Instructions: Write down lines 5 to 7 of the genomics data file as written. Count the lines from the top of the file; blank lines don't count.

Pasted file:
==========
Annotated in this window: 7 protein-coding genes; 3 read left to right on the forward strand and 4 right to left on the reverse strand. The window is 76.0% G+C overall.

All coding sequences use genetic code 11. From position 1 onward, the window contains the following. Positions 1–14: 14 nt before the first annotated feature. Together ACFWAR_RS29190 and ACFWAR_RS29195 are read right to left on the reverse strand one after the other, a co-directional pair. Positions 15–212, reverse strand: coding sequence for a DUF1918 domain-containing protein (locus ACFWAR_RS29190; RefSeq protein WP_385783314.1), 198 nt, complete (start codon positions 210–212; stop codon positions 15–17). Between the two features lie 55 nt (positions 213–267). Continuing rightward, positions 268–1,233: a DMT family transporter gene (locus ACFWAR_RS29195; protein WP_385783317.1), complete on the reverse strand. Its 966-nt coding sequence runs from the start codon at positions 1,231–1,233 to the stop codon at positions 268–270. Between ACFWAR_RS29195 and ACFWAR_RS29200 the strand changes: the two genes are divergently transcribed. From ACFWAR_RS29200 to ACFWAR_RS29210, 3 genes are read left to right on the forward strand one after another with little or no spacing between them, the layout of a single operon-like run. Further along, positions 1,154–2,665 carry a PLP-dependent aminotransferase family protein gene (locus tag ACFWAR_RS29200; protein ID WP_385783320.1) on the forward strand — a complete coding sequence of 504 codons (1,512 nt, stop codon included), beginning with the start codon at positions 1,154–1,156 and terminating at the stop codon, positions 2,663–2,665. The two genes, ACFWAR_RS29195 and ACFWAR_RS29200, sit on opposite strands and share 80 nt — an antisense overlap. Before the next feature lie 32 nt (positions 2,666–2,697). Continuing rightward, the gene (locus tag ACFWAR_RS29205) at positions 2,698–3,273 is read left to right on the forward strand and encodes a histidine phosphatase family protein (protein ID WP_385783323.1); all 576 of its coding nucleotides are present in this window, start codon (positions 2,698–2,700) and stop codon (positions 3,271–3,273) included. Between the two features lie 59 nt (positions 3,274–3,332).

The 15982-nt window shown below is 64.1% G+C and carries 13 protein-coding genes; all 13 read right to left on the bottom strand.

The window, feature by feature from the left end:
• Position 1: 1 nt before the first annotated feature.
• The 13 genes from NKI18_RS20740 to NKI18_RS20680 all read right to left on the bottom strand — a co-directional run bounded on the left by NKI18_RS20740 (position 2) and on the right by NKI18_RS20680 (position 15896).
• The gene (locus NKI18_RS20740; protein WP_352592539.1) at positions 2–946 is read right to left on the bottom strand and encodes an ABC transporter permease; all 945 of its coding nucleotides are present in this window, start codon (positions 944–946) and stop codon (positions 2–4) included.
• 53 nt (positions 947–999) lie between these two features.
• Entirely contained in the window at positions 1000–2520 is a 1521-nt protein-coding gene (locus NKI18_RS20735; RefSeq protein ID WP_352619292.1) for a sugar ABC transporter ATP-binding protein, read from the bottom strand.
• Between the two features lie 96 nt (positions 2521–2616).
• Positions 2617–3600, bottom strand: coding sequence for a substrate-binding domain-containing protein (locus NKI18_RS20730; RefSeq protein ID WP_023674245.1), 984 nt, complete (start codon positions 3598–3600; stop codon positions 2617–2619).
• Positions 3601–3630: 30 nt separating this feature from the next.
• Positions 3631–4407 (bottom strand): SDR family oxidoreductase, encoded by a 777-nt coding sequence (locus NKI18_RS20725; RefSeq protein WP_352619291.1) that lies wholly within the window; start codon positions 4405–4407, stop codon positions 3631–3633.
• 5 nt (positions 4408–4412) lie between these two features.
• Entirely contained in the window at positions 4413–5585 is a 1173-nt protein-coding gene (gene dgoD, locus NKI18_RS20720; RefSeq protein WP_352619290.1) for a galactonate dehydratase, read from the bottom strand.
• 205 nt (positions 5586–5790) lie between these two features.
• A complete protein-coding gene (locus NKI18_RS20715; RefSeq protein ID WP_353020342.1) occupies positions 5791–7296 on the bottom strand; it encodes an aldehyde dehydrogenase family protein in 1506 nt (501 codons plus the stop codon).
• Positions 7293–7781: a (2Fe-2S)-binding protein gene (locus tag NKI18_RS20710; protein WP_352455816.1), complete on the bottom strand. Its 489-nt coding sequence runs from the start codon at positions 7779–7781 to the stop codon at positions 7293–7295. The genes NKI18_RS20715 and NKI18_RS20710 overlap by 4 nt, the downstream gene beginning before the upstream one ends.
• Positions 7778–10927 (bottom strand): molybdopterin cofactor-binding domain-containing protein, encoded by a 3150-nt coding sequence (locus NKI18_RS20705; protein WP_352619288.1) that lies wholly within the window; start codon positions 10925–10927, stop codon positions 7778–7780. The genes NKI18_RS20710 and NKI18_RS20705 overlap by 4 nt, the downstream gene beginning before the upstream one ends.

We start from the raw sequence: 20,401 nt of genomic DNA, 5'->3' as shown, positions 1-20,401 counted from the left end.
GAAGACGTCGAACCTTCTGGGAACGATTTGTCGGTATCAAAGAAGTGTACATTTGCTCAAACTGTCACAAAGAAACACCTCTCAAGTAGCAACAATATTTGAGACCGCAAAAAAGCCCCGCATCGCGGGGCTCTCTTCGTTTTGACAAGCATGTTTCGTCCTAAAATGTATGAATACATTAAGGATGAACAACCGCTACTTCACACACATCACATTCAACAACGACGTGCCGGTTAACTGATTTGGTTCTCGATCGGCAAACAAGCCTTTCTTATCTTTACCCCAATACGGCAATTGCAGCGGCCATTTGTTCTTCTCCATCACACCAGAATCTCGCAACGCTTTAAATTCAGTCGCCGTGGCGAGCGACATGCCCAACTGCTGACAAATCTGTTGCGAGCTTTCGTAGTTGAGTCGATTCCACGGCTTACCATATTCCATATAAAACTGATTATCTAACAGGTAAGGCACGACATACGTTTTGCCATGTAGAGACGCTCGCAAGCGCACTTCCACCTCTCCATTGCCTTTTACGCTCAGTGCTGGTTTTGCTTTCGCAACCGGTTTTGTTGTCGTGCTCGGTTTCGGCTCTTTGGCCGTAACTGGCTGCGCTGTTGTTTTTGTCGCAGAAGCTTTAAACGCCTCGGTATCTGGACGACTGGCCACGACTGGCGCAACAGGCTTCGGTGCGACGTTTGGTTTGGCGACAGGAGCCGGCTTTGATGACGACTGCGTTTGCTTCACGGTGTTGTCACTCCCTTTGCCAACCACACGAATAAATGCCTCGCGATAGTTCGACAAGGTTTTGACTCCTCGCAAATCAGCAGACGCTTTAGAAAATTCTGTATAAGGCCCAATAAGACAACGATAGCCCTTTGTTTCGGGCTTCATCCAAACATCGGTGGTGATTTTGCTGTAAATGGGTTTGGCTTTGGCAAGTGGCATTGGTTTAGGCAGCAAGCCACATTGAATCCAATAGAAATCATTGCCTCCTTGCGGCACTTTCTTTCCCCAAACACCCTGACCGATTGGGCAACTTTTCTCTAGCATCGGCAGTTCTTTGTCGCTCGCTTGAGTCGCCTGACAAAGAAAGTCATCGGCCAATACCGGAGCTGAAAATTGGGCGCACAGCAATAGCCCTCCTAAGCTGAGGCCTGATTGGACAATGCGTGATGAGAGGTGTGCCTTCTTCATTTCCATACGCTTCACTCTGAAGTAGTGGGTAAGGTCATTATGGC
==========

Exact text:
• Position 1: 1 nt before the first annotated feature.
• The 13 genes from NKI18_RS20740 to NKI18_RS20680 all read right to left on the bottom strand — a co-directional run bounded on the left by NKI18_RS20740 (position 2) and on the right by NKI18_RS20680 (position 15896).
• The gene (locus NKI18_RS20740; protein WP_352592539.1) at positions 2–946 is read right to left on the bottom strand and encodes an ABC transporter permease; all 945 of its coding nucleotides are present in this window, start codon (positions 944–946) and stop codon (positions 2–4) included.